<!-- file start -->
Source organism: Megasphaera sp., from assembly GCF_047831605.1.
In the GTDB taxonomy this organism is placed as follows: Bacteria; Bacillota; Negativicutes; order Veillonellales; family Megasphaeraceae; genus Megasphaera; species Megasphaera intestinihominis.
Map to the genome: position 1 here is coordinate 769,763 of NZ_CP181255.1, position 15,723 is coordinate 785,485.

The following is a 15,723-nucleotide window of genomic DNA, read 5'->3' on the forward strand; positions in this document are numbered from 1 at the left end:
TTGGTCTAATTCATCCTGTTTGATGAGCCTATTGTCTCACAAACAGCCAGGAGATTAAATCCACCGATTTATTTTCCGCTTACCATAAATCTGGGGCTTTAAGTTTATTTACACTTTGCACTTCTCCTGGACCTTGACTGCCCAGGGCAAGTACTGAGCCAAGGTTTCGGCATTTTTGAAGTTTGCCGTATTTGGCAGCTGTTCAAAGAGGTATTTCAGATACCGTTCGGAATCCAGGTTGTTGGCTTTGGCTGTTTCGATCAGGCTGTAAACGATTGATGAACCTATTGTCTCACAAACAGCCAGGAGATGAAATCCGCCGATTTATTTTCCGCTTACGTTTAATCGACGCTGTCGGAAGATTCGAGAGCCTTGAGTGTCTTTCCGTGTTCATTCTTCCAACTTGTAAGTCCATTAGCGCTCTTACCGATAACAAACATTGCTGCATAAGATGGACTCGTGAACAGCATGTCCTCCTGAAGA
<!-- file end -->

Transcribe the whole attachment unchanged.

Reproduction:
Source organism: Megasphaera sp., from assembly GCF_047831605.1.
In the GTDB taxonomy this organism is placed as follows: Bacteria; Bacillota; Negativicutes; order Veillonellales; family Megasphaeraceae; genus Megasphaera; species Megasphaera intestinihominis.
Map to the genome: position 1 here is coordinate 769,763 of NZ_CP181255.1, position 15,723 is coordinate 785,485.

The following is a 15,723-nucleotide window of genomic DNA, read 5'->3' on the forward strand; positions in this document are numbered from 1 at the left end:
TTGGTCTAATTCATCCTGTTTGATGAGCCTATTGTCTCACAAACAGCCAGGAGATTAAATCCACCGATTTATTTTCCGCTTACCATAAATCTGGGGCTTTAAGTTTATTTACACTTTGCACTTCTCCTGGACCTTGACTGCCCAGGGCAAGTACTGAGCCAAGGTTTCGGCATTTTTGAAGTTTGCCGTATTTGGCAGCTGTTCAAAGAGGTATTTCAGATACCGTTCGGAATCCAGGTTGTTGGCTTTGGCTGTTTCGATCAGGCTGTAAACGATTGATGAACCTATTGTCTCACAAACAGCCAGGAGATGAAATCCGCCGATTTATTTTCCGCTTACGTTTAATCGACGCTGTCGGAAGATTCGAGAGCCTTGAGTGTCTTTCCGTGTTCATTCTTCCAACTTGTAAGTCCATTAGCGCTCTTACCGATAACAAACATTGCTGCATAAGATGGACTCGTGAACAGCATGTCCTCCTGAAGA